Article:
When Zimbabwe, animation, comics and comic conventions pop up, Tinodwia Zambe Makoni’s name is never missing. Together with Eugene Ramirez Mapondera, he has created a community for Zimbabwean creativity to flourish.
Through their Comexposed platform, a Swiss army knife dabbling in events, publishing, training, promotion and building a community, rising stars like Bill Masuku have emerged into the spotlight.
Tino is an animator, illustrator, writer, publisher
We threw Squid Alley questions at him and he happily responded.
1. What are your go-to tools?
Good old pencil and paper, add to that my Wacom Intuos and then Photoshop on whatever will carry it.
2. What inspires you?
I am moved by mastery, seeing people do their best in whatever they are positively passionate about. I enjoy craftsmanship in animation the most, whenever I see a few seconds of brilliance on screen, it just makes me want to create.
3. What major challenges do you face?
Africa’s fear/lack of understanding/self doubt. They seem like different faces of the same problem but they seem to be at the root of bad clients, unreceptive audience and resistance to ‘new’ all the same.
4. What’s is your favourite (and most fun) piece of work?
Ganyamuto #1, its old now but it’s part of an idea I have been coming back to for years. He’s a hero I have a carried from childhood and he seems imbued with childish imaginative energy.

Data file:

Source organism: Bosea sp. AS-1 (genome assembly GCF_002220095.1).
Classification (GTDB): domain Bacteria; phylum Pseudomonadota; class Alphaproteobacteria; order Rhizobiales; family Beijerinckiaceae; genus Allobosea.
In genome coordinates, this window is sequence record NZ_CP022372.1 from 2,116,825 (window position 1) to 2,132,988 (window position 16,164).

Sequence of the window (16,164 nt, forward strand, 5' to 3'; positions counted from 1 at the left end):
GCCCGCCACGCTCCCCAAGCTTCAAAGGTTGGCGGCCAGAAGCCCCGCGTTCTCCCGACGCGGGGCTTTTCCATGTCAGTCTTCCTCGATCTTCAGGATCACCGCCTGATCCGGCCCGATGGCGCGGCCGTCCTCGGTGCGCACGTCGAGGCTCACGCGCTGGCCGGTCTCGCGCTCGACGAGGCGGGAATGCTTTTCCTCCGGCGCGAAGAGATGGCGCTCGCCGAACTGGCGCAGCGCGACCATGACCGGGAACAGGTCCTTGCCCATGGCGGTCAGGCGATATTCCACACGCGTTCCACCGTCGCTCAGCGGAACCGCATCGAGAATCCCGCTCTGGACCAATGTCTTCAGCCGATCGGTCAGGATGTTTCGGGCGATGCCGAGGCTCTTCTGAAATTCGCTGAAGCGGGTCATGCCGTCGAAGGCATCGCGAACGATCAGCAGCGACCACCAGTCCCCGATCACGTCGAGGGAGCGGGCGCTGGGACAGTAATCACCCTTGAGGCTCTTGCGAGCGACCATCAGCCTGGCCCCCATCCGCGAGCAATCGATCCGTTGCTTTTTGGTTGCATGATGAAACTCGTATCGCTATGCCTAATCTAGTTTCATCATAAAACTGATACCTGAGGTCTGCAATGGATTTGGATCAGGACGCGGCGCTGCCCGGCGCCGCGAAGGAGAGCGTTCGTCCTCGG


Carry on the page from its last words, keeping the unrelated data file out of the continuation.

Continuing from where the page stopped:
5. Who do you absolutely listen to when you work?
Wow, now that’s an interesting question. I have a very variegated sense of music. I shift between Japanese anime music, from shows throughout my life, to Glitch Pop, to Acid and Afro Jazz, to Nu Metal Linkin Park, to Christian rap. If I’m not listening to those, I listen to podcasts and shows like Internet Today on YouTube.
6. What do you do for fun?
I let the wind take me on this one lol. Most often I am hanging with friends, going for coffee meet-ups or playing League of Legends.
7. You have 24hrs in the Squid Time Tunnel to change something about your past. What would it be and why?
Ha, everyone has thought about this at least once but I think many like myself end up seeing it as a trap. There are things I would want to tell myself in my youth, decisions I would want to help myself with but if I really did have a time travel device any change I would make in my past would result in my ceasing to exist or living in a timeline that is not my own. I am the sum of my life decisions, changing those changes me and I can do that now, so there is no value in doing it in the past.
8. What’s your hope for African comics, games and animation in the next 3 years?
I hope for a revolution! An awakening of sorts, that sees us fully own our mediums to create our narrative and share that with the world. I would want African countries to realise the potential and value in building the creative economies in their countries and how that can create livelihoods, change culture and bring dreams into reality.
Triomphant Bonus: Who are your top 3 African creatives across comics, games, animation, music, technology etc?
In comics, I am a big fan of Salim Busuru, I really enjoy his artwork and style. In animation I’m a fan of what Roye Okupe is doing with the Malika project, I’m closely watching that and looking forward to it. For African games, I feel we don’t have enough activity in that but I do still highly regard ‘Aurion:
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